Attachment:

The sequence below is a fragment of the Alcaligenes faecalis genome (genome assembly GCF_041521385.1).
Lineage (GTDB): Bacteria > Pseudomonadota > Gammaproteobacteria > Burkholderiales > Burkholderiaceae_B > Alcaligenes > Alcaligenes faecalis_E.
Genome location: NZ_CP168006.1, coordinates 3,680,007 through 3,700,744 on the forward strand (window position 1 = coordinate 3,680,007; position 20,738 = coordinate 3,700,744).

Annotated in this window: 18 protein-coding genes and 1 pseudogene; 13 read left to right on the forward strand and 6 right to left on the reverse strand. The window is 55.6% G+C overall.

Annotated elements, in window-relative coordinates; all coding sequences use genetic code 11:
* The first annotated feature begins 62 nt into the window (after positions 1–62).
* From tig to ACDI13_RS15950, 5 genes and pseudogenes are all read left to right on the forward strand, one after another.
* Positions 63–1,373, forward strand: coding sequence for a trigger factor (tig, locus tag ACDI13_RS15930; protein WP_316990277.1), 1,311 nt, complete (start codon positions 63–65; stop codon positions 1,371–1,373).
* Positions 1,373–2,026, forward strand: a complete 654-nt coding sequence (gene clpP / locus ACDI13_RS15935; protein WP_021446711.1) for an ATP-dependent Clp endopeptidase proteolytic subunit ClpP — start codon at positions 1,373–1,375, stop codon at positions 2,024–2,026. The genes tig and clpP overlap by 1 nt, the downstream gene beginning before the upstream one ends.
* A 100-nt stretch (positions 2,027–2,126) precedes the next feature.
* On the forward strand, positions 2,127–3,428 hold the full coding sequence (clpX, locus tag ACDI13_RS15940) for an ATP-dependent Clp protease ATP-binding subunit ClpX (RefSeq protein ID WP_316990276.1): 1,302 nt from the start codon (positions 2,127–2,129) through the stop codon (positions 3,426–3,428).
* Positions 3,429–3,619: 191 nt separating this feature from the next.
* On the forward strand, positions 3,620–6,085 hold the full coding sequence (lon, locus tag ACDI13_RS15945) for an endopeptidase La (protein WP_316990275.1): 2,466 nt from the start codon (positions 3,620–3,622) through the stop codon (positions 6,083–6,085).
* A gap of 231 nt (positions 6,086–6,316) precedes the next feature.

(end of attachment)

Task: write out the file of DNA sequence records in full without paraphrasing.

The sequence below is a fragment of the Alcaligenes faecalis genome (genome assembly GCF_041521385.1).
Lineage (GTDB): Bacteria > Pseudomonadota > Gammaproteobacteria > Burkholderiales > Burkholderiaceae_B > Alcaligenes > Alcaligenes faecalis_E.
Genome location: NZ_CP168006.1, coordinates 3,680,007 through 3,700,744 on the forward strand (window position 1 = coordinate 3,680,007; position 20,738 = coordinate 3,700,744).

Annotated in this window: 18 protein-coding genes and 1 pseudogene; 13 read left to right on the forward strand and 6 right to left on the reverse strand. The window is 55.6% G+C overall.

Annotated elements, in window-relative coordinates; all coding sequences use genetic code 11:
* The first annotated feature begins 62 nt into the window (after positions 1–62).
* From tig to ACDI13_RS15950, 5 genes and pseudogenes are all read left to right on the forward strand, one after another.
* Positions 63–1,373, forward strand: coding sequence for a trigger factor (tig, locus tag ACDI13_RS15930; protein WP_316990277.1), 1,311 nt, complete (start codon positions 63–65; stop codon positions 1,371–1,373).
* Positions 1,373–2,026, forward strand: a complete 654-nt coding sequence (gene clpP / locus ACDI13_RS15935; protein WP_021446711.1) for an ATP-dependent Clp endopeptidase proteolytic subunit ClpP — start codon at positions 1,373–1,375, stop codon at positions 2,024–2,026. The genes tig and clpP overlap by 1 nt, the downstream gene beginning before the upstream one ends.
* A 100-nt stretch (positions 2,027–2,126) precedes the next feature.
* On the forward strand, positions 2,127–3,428 hold the full coding sequence (clpX, locus tag ACDI13_RS15940) for an ATP-dependent Clp protease ATP-binding subunit ClpX (RefSeq protein ID WP_316990276.1): 1,302 nt from the start codon (positions 2,127–2,129) through the stop codon (positions 3,426–3,428).
* Positions 3,429–3,619: 191 nt separating this feature from the next.
* On the forward strand, positions 3,620–6,085 hold the full coding sequence (lon, locus tag ACDI13_RS15945) for an endopeptidase La (protein WP_316990275.1): 2,466 nt from the start codon (positions 3,620–3,622) through the stop codon (positions 6,083–6,085).
* A gap of 231 nt (positions 6,086–6,316) precedes the next feature.